Blog Post Jennifer Errick May 2, 2018

The Only Marsupial in U.S. National Parks

National parks are some of the most biodiverse places in the country. Only one kind of marsupial can be found anywhere in the U.S. park system, however. Do you know which one?

It’s true that wombats, wallabies, kangaroos and koala bears are regular sights in national parks — if you happen to be in Australia. Australia boasts the most diverse population of marsupials in the world, with more than 200 different species roaming, climbing and hopping about the continent, out of about 334 such species worldwide.

In the United States, it’s a different story. The only marsupial anywhere in the country is the Virginia opossum (Didelphis virginiana). These two- to three-foot-long mammals are the only animals north of Mexico that carry their young in pouches, a characteristic of marsupials that allows their babies to more fully grow and develop before living independently from their mothers. All other mammals have placentas, which nourish the young while still in the womb. After an opossum’s babies are developed enough to live outside its pouch, the mother will continue to carry the young on her back for another month or two while they nurse.

Though the opossum is the only animal of its kind in this part of the world, it has a wide range and a robust population. It is most strongly associated with the Southeast, where it appears in folklore and even traditional recipes, but it is common throughout the country east of the Rockies. It also lives along the Pacific Coast, is widespread in Central America and has been expanding its range northward into parts of Canada. Thus, national park visitors can find them everywhere from Cuyahoga Valley to the Everglades to Olympic — and many, many places in-between.

Although opossums prefer forested habitats, part of their success comes from their ability to adapt to urban and suburban environments. These natural omnivores will feed on everything from worms and eggs to fruits and grains, and the shy, nocturnal creatures can often be found rummaging through trash bins in search of their next meals. They have a particular fondness for persimmons when the fruit is in season. Although sometimes viewed as pests, opossums voraciously feed on ticks, slowing the spread of Lyme disease.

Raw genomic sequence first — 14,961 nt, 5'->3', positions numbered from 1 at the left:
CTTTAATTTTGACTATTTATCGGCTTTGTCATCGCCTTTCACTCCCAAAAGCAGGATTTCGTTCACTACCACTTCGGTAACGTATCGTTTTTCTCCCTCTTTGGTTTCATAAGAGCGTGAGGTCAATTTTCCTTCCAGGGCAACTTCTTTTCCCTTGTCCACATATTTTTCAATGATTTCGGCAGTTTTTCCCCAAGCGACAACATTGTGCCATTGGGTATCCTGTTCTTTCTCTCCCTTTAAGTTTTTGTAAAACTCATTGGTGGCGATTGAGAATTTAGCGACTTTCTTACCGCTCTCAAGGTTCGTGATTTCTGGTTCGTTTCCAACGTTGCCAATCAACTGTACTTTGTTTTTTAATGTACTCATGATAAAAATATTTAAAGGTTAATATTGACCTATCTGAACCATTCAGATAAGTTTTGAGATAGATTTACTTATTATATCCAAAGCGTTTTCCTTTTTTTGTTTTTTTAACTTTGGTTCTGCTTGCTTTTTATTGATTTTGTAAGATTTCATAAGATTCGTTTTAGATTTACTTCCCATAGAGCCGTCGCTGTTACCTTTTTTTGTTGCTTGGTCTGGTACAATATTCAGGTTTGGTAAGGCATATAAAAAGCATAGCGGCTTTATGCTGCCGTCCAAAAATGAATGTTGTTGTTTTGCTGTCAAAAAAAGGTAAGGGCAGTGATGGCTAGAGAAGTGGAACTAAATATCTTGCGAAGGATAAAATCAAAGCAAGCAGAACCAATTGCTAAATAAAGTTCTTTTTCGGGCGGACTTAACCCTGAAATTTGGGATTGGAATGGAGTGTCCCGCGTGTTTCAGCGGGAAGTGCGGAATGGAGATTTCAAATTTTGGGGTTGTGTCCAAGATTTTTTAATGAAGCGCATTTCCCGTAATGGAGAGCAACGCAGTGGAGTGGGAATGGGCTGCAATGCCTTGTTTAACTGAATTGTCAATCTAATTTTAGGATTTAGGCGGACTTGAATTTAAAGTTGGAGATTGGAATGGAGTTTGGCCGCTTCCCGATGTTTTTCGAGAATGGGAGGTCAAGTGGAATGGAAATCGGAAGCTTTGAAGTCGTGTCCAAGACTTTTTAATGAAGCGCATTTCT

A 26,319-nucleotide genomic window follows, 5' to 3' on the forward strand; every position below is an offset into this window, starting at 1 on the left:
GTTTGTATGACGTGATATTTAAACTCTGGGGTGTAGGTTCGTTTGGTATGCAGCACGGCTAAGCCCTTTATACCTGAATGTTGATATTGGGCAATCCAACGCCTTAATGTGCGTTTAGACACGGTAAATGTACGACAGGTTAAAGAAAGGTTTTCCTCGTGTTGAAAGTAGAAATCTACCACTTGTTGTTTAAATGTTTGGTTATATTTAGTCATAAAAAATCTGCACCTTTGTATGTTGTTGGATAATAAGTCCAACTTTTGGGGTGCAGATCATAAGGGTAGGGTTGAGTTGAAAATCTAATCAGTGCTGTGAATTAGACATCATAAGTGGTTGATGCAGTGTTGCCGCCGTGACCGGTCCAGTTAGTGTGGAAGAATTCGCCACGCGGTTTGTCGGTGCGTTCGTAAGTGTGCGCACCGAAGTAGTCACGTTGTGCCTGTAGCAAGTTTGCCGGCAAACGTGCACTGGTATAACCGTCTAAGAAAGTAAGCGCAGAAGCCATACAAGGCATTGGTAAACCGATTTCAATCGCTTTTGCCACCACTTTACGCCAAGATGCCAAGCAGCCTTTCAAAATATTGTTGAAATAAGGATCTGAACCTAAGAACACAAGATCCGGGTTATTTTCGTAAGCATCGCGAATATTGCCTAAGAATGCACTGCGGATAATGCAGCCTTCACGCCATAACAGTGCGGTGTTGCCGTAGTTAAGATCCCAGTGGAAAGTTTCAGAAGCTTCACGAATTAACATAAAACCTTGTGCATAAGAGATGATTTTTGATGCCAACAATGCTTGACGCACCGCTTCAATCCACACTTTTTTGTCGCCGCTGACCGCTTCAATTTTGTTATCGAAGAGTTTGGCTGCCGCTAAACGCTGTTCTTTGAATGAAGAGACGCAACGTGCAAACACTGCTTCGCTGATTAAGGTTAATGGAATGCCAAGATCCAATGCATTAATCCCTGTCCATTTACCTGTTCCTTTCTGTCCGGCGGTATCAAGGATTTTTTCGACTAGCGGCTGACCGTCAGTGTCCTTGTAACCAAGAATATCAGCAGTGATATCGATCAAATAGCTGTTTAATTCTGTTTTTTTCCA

How did the Virginia opossum evolve to be the only creature of its kind in the United States, when so many similar species live on the other side of the world?

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Scientists believe that modern marsupials, including the opossum, may have actually descended from ancestors that originated in North America. Around 65 million to 68 million years ago, many of these ancestor species went extinct and some migrated to South America, a continent that is now home to about 100 different marsupial species. At that time, South America, Antarctica and Australia were connected as one large landmass; all of Australia’s marsupials may have evolved from a single species that crossed over from South America, whereas the Virginia opossum is believed to have migrated north much later, roughly 3 million years ago. The Virginia opossum is one of the oldest surviving mammals on the planet, having existed for about 65 million years or more, since around the time the dinosaurs went extinct.

Fun fact: Opossums are one of very few mammals with prehensile tails, meaning they can independently grasp objects with them. This helps the animals gather nesting materials and keep their balance by holding on to tree branches and other objects as they climb.

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